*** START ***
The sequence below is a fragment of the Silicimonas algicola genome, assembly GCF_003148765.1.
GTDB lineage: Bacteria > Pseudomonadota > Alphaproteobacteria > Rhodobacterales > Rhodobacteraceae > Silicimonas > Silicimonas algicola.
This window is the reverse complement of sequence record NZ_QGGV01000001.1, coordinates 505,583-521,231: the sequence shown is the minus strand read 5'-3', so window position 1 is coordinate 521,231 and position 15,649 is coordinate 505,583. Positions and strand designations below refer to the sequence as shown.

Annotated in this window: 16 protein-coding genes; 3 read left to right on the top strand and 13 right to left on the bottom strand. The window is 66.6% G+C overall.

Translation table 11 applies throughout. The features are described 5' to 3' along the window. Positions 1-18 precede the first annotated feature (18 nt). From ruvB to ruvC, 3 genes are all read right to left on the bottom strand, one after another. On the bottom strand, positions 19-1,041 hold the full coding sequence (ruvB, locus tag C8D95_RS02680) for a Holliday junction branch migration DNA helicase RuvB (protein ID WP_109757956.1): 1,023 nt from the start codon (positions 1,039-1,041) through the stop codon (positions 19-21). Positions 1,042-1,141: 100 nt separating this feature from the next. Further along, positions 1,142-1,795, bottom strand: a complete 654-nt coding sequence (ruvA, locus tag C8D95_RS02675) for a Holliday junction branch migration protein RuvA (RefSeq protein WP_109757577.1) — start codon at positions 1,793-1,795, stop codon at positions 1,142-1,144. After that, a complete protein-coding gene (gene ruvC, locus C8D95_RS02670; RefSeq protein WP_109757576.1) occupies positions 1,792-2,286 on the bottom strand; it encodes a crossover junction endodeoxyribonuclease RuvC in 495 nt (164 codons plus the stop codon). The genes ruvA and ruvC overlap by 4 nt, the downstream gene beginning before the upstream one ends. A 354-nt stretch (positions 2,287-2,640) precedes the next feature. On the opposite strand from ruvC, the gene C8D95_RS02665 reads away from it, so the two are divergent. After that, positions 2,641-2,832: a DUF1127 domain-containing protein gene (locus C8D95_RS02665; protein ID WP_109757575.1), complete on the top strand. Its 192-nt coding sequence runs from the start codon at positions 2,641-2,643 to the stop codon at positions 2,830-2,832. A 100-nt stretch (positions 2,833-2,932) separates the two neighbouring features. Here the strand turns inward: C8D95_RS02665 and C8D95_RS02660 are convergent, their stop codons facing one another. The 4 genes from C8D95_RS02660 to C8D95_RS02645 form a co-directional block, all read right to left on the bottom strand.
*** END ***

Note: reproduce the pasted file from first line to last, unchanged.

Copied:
The sequence below is a fragment of the Silicimonas algicola genome, assembly GCF_003148765.1.
GTDB lineage: Bacteria > Pseudomonadota > Alphaproteobacteria > Rhodobacterales > Rhodobacteraceae > Silicimonas > Silicimonas algicola.
This window is the reverse complement of sequence record NZ_QGGV01000001.1, coordinates 505,583-521,231: the sequence shown is the minus strand read 5'-3', so window position 1 is coordinate 521,231 and position 15,649 is coordinate 505,583. Positions and strand designations below refer to the sequence as shown.

Annotated in this window: 16 protein-coding genes; 3 read left to right on the top strand and 13 right to left on the bottom strand. The window is 66.6% G+C overall.

Translation table 11 applies throughout. The features are described 5' to 3' along the window. Positions 1-18 precede the first annotated feature (18 nt). From ruvB to ruvC, 3 genes are all read right to left on the bottom strand, one after another. On the bottom strand, positions 19-1,041 hold the full coding sequence (ruvB, locus tag C8D95_RS02680) for a Holliday junction branch migration DNA helicase RuvB (protein ID WP_109757956.1): 1,023 nt from the start codon (positions 1,039-1,041) through the stop codon (positions 19-21). Positions 1,042-1,141: 100 nt separating this feature from the next. Further along, positions 1,142-1,795, bottom strand: a complete 654-nt coding sequence (ruvA, locus tag C8D95_RS02675) for a Holliday junction branch migration protein RuvA (RefSeq protein WP_109757577.1) — start codon at positions 1,793-1,795, stop codon at positions 1,142-1,144. After that, a complete protein-coding gene (gene ruvC, locus C8D95_RS02670; RefSeq protein WP_109757576.1) occupies positions 1,792-2,286 on the bottom strand; it encodes a crossover junction endodeoxyribonuclease RuvC in 495 nt (164 codons plus the stop codon). The genes ruvA and ruvC overlap by 4 nt, the downstream gene beginning before the upstream one ends. A 354-nt stretch (positions 2,287-2,640) precedes the next feature. On the opposite strand from ruvC, the gene C8D95_RS02665 reads away from it, so the two are divergent. After that, positions 2,641-2,832: a DUF1127 domain-containing protein gene (locus C8D95_RS02665; protein ID WP_109757575.1), complete on the top strand. Its 192-nt coding sequence runs from the start codon at positions 2,641-2,643 to the stop codon at positions 2,830-2,832. A 100-nt stretch (positions 2,833-2,932) separates the two neighbouring features. Here the strand turns inward: C8D95_RS02665 and C8D95_RS02660 are convergent, their stop codons facing one another. The 4 genes from C8D95_RS02660 to C8D95_RS02645 form a co-directional block, all read right to left on the bottom strand.